We know that software changes. We know we cannot reasonably architect business solutions in many cases for 6+ months out when requirements are constantly evolving around us. Instead, we should embrace that fact and consider processes that, in turn, lend themselves to embracing change. To the point, we should not let unmanaged change drive our projects.
The Rational Unified Process addresses this concept of change. Instead of attempting to solve 100% of the projects requirements, RUP evolves software iteratively. This is more akin to Rapid Application Development (RAD), where you code to a comprimised but known feature set and evolve the project over time. The biggest difference between RAD and RUP, though, is that you identify the requirements for the entire system but only flesh out the top 20% architecturally significant cases during a single iteration. This helps you identify candidate architectures and to construct the architecture early that will accomodate the remaining 80% without compromising your longer term goals.
RUP identifies different roles within a project. Long before the architect ever gets involved, an analyst is working on flushing out use cases and evaluating them based on significance. Long before the coder is developing, an architect works with the analyst to develop a candidate architecture to satisfy requirements. Requirements are modelled and versioned in a tool like Requisite Pro and Rational XDE to build traceability from design to requirements. Developers are able to start integrating portions of the architecture, and testers are able to build test scenarios to ensure requirements are functionally met. yet these roles do not act sequentially, as they do in many projects. These roles have a lot of overlap.
Inception is where you gather requirements and document them, forming use cases. The bulk of the work lies in the Business Modeling and Requirements disciplines, while the Analysis and Design discipline plays a very minor role. The next phase, Elaboration, is where the Architect and Lead Designer spend time modeling the proposed system. Business modeling still occurs, but not as much as it did during Inception. Implementation also takes on more responsibility during Elaboration, and peaks during Construction.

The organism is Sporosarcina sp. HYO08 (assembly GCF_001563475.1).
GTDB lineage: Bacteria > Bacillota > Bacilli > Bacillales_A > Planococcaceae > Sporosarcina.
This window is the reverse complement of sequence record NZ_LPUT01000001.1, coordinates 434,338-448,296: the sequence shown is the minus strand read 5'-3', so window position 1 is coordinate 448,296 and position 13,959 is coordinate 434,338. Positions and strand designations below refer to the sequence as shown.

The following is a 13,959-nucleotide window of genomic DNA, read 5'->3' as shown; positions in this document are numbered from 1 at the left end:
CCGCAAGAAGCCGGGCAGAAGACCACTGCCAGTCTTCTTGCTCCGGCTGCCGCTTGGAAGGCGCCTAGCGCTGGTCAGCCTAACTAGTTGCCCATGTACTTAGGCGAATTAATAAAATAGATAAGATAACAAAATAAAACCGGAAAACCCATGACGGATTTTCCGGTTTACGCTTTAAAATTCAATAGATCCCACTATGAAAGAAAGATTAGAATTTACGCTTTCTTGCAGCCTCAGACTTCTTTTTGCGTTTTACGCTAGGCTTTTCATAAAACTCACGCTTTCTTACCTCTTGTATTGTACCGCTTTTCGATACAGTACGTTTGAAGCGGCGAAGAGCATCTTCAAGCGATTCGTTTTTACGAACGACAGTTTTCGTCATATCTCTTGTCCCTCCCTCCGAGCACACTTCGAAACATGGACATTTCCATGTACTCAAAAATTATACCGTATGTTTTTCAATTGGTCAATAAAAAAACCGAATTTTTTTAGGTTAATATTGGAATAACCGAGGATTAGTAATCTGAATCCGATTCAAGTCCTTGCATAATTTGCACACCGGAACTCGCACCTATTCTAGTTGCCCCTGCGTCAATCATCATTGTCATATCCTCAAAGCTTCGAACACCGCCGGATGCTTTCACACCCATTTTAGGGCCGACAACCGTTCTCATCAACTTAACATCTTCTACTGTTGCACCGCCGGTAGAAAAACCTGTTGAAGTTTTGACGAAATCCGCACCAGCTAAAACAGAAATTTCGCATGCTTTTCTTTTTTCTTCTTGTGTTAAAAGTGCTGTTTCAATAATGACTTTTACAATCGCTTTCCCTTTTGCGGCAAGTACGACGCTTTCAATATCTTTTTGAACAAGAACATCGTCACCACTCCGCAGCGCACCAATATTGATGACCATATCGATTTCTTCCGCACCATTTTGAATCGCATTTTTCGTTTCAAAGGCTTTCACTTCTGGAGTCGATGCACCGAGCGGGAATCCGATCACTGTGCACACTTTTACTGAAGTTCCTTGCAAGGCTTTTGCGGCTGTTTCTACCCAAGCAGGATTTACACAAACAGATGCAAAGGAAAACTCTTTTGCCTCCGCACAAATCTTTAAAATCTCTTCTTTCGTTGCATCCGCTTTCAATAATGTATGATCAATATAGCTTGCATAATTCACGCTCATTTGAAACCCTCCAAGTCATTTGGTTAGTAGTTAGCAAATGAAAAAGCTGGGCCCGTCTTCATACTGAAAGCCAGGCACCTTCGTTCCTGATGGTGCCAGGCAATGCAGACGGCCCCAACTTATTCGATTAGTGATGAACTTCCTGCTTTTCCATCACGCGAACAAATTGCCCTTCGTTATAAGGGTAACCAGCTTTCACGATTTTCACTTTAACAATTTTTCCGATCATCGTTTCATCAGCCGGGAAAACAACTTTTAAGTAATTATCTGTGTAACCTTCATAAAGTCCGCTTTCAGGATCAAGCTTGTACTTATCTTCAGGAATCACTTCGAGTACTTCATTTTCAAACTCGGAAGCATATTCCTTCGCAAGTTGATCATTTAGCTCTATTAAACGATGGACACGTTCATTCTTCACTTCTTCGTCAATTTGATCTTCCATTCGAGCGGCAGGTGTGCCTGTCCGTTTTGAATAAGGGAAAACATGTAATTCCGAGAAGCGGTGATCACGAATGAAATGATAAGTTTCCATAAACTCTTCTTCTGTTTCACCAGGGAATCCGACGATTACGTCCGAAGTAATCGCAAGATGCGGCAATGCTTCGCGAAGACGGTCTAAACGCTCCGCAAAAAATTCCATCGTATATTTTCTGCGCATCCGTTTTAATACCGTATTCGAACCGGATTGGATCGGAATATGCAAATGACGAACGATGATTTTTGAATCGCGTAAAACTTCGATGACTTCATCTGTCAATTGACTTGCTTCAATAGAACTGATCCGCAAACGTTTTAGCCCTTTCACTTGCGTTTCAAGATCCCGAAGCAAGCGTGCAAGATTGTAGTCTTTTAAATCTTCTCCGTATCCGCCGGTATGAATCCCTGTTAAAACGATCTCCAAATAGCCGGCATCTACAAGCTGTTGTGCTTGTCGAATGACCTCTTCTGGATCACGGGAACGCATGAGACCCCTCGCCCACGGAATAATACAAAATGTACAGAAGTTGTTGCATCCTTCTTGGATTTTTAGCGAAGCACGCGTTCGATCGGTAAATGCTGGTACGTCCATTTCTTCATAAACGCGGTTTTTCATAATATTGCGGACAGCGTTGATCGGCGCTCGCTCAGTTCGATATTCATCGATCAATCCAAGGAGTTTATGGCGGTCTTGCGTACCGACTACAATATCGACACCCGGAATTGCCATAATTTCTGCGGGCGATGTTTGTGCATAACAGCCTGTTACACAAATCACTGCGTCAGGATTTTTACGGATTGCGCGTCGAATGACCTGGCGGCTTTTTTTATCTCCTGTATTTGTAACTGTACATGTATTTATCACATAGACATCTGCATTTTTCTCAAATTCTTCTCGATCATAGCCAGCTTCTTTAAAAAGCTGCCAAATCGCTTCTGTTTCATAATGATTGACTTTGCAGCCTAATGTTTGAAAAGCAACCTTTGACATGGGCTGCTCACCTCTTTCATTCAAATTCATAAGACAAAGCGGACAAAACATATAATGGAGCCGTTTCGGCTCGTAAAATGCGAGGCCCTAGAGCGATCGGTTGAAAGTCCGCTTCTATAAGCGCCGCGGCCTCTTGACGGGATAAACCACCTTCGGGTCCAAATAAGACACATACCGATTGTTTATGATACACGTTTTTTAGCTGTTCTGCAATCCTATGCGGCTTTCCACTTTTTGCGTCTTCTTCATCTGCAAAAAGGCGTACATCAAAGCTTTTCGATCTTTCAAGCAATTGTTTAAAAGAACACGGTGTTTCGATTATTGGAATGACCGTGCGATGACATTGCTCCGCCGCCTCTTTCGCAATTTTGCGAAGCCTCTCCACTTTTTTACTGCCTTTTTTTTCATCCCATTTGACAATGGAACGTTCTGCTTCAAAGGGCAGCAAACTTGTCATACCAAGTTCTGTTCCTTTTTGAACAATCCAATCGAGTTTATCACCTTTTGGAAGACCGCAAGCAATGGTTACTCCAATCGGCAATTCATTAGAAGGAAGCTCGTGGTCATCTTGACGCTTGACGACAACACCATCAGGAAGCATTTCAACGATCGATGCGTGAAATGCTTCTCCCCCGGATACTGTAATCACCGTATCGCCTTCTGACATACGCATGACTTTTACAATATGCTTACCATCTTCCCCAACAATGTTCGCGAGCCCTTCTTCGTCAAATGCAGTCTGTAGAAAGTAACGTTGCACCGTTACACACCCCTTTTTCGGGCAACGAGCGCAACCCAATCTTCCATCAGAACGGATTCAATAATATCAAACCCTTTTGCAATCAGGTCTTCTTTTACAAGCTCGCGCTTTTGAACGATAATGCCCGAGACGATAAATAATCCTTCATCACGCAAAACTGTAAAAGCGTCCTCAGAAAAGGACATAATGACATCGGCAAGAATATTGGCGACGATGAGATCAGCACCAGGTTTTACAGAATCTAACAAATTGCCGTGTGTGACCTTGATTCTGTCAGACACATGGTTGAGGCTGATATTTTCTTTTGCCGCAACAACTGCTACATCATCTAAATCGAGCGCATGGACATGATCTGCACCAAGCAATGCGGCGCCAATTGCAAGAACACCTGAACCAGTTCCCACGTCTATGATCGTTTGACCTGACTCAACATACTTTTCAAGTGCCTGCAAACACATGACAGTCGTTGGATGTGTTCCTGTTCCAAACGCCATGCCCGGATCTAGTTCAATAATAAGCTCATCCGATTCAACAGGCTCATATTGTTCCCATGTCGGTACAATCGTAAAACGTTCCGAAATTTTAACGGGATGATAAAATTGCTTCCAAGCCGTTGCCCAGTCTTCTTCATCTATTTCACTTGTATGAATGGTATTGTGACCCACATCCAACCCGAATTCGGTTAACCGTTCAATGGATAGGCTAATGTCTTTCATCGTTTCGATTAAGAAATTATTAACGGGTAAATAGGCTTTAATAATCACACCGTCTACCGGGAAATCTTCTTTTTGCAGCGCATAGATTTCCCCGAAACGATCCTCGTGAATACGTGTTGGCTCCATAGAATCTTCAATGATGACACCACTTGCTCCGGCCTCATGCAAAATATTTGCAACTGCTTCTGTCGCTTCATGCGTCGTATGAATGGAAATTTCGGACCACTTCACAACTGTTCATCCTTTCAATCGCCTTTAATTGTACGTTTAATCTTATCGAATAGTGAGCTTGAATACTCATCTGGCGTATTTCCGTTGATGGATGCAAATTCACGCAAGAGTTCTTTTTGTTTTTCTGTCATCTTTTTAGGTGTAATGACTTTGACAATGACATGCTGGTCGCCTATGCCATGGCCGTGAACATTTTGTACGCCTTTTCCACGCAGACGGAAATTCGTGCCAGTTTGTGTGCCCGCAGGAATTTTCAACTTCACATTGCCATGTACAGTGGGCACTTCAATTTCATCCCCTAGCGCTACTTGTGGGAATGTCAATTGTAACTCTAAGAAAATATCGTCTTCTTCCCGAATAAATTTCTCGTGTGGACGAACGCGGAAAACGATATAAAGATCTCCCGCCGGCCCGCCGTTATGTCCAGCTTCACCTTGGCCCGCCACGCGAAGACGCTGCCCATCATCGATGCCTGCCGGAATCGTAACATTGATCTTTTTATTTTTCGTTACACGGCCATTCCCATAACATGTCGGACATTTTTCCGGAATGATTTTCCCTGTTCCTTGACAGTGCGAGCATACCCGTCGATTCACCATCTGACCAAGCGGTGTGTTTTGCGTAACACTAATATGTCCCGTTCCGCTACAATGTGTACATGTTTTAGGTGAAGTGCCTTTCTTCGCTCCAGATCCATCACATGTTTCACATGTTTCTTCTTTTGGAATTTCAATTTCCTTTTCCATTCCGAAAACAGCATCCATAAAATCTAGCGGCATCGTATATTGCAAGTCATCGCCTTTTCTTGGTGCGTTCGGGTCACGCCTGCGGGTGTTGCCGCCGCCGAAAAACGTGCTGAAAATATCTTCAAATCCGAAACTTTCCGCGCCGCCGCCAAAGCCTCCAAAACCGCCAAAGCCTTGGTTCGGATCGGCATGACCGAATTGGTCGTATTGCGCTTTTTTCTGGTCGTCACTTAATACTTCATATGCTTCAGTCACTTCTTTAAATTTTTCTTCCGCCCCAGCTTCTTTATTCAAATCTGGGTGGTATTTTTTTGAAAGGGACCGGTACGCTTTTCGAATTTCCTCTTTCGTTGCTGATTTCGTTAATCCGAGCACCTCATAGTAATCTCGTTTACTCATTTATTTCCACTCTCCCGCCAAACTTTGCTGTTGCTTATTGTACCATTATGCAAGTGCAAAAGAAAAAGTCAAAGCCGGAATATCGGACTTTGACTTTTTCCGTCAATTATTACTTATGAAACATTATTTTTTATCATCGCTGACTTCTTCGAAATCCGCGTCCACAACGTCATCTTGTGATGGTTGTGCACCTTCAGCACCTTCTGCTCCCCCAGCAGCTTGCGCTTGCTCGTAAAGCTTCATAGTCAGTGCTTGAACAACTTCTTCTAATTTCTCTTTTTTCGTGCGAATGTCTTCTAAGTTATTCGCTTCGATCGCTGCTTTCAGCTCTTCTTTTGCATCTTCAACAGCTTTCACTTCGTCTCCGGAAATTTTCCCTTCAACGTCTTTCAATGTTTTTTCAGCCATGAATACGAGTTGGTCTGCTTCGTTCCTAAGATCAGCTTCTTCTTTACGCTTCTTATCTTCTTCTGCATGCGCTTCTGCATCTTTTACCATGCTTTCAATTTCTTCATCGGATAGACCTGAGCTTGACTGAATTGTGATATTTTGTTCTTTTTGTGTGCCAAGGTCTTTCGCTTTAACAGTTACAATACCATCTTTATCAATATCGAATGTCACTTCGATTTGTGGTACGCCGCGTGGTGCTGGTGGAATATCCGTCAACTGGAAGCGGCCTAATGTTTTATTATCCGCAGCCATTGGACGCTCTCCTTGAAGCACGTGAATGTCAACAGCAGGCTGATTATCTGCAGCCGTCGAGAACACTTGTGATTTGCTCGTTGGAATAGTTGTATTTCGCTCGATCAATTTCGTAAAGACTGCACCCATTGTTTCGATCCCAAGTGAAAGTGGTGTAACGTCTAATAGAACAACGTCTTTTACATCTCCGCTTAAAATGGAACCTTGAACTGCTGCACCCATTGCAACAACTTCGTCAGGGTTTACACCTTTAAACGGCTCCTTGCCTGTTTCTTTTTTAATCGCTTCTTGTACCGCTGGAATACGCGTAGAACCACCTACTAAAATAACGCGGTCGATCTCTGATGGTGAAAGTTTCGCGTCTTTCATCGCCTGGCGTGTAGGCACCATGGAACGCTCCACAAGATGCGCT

The point of this diagram is to note that the Requirements discipline doesn’t stop… requirements are continually evolved and rechecked during the entire iteration. And a single iteration does not attempt to solve all problems for a complete system: it attempts to solve a small subset of problems that are scoped for this single iteration. A project spanning 1 year may actually consist of 3 or more iterations.
Project management is much more than watching the lines on a Gantt chart grow: it also consists of identifying variances in schedules, identifying their source, and accomodating for factors that impact schedules. Project managers should be involved in the change management process, estimating impact on existing schedules and altering deadlines accordingly. But project management for software projects is often seldom more than inserting new tasks into an already tight schedule and asking for overtime from a few dedicated workers. Software differs greatly from physical structure development based on the management capabilities alone.
Lack of Tools
So, you may be thinking that I am preaching to the choir. We know that we have to embrace change and adapt, but it is just hard to implement managed change in our organizations. We don’t have a suite of tools to accomodate the software development process.
What I would love to see Microsoft offer is a new tool set that integrates, at a minumum, Visual Source Safe, and Visual Studio .NET to easily tie requirements to both design models and source code. If I accept a change request, the acceptance should not be based on a thumb in the air approach. I should be able to review the current use cases for my system, identify the realization of those use cases within sequence diagrams and a physical component model, and the model should be tied to the source code. This is what the Rational suite of tools offers through Requisite Pro, Clear Quest, Clear Case, and Rational XDE. But these products fall way short of integration into the Visual Studio .NET IDE (Rational XDE attempts this, but still has a long way to go). Traceability of requirements to the source code bits would allow Microsoft developers to be better equipped to estimate the impact of change on their systems. The promise of Whitehorse helps deliver on traceability of design and source code, but we still lack traceability back to requirements.
We are completely focused on the Construction phase of project management without focusing on change management. Hopefully Microsoft has some plans to solve that, as Rational still seems clueless about customers outside Fortune 100 companies.